Sedimentation Pond Removal in Eastern Ohio Coal Miningby Stan Vitton, Univ of Alabama, Tuscaloosa, United States,
Jeff Anderlee, Univ of Alabama, Tuscaloosa, United States,
Document Type: Proceeding Paper
Abstract: Due to the large number of sedimentation ponds used in surface coal mining, efficient, economical, and environmentally acceptable methods for sedimentation pond removal and reclamation are required once mining has been completed. Currently, surface mining regulations require that the design and construction of sedimentation ponds be certified by a professional engineer. However, removal of ponds, including disposal of accumulated sediment, is often accomplished by field personnel, generally without the involvement of a professional engineer. Recent concerns about the environmental impacts of pond removal have prompted both industry as well as government regulators to consider alternate means of dealing with the adverse effects of pond removal. One alternative is to not remove the pond but to leave it in its post-mining condition for recreational or agricultural uses or for the possible establishment of a wetlands. However, for ponds that must be removed, it has been recommended that this process now be certified by a professional engineer so that the long term stability of the reclaimed pond site and impacts to downstream areas are considered. This paper presents some of the problems associated with sedimentation pond removal and reclamation and presents two methods being used in Eastern Ohio for pond removal. One method involves ponds constructed on hillsides, while the other method has been developed for ponds constructed in valley bottoms. Both methods involve disposing of the pond sediment at the pond site itself and have been successfully used in the field.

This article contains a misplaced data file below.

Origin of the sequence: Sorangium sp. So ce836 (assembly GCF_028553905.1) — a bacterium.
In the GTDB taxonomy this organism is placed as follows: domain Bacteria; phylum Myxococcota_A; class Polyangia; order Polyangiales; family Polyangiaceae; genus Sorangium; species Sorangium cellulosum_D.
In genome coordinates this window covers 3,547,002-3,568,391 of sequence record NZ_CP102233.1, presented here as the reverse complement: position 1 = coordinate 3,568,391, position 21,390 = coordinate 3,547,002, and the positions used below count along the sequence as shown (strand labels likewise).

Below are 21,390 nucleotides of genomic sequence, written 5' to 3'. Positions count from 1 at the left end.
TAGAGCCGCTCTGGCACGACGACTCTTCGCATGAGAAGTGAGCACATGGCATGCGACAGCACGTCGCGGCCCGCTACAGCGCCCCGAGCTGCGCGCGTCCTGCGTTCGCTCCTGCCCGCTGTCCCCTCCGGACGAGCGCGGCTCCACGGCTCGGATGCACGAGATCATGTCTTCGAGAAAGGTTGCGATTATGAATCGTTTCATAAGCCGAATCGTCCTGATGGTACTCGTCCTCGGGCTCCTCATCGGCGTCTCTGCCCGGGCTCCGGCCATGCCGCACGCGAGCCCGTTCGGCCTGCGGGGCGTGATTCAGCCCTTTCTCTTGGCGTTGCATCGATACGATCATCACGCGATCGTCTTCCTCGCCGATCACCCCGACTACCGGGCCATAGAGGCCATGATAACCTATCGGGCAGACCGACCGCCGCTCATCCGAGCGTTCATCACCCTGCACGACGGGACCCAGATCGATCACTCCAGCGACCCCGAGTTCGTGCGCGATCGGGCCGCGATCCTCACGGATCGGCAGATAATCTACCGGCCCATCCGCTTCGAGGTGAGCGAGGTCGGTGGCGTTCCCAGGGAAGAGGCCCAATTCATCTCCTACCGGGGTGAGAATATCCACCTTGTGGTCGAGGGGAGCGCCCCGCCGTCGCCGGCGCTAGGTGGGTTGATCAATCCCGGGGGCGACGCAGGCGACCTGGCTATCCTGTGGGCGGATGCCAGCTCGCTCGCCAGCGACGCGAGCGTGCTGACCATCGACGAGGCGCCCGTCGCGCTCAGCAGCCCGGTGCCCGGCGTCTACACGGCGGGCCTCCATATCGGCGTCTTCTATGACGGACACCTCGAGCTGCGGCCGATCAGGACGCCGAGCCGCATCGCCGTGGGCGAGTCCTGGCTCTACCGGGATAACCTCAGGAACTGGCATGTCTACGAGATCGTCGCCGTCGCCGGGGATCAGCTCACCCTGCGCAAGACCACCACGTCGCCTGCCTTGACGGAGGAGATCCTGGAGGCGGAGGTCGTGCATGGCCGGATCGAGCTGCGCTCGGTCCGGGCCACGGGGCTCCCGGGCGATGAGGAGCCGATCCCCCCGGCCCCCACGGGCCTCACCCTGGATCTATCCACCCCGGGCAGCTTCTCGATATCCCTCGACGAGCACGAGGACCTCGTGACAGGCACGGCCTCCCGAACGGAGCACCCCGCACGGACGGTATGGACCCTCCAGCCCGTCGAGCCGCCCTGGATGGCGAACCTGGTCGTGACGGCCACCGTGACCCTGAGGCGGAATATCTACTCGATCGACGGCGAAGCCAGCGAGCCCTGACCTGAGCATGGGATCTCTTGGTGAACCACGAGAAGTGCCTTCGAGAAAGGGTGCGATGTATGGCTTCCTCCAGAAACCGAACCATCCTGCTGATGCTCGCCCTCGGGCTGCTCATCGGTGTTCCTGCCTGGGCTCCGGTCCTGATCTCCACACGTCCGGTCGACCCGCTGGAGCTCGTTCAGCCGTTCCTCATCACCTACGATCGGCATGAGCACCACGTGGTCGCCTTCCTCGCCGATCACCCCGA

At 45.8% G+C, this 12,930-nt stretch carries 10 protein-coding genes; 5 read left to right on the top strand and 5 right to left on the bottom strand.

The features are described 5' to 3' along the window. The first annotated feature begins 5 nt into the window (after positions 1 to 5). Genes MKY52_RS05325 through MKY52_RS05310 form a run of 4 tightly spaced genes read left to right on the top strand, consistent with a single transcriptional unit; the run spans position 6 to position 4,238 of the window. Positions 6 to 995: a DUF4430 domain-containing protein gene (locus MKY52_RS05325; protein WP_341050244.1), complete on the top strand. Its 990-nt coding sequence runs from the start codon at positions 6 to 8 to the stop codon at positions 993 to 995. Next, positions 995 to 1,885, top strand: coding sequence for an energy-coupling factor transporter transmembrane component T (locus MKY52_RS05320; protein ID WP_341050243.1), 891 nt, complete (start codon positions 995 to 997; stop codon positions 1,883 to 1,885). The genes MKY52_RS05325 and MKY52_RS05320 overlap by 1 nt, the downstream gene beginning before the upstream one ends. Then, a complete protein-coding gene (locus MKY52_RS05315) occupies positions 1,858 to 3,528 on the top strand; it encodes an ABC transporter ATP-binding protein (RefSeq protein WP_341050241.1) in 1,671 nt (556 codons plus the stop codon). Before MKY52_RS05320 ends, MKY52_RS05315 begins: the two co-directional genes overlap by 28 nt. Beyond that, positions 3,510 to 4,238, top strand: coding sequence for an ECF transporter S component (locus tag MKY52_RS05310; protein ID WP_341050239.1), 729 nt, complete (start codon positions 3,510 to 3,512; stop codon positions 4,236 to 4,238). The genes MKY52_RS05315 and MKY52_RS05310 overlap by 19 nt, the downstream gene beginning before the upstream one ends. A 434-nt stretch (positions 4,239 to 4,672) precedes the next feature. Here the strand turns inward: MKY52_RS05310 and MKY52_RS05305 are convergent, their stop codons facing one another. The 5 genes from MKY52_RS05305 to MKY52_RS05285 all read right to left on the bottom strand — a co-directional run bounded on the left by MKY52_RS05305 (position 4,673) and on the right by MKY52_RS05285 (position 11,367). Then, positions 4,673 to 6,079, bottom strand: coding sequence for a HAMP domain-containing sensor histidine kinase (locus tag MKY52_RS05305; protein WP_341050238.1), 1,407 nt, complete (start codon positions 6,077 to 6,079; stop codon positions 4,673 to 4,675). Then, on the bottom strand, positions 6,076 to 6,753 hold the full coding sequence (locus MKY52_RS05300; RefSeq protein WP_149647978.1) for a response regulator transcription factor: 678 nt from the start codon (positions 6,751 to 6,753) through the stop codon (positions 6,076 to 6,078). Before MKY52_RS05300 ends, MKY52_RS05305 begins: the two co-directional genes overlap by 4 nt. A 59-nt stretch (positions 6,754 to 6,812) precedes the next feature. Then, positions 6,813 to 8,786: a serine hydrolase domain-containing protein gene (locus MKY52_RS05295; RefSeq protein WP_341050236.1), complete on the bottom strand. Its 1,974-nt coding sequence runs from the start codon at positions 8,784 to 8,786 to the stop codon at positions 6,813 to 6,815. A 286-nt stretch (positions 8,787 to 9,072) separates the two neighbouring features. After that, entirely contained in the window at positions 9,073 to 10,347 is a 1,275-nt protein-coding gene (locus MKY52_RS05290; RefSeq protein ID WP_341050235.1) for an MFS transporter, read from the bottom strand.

Subject Headings: Sediment | Ponds | Coal mining | Professional development | Environmental issues | Construction management | Economic factors | North America | Ohio | United States
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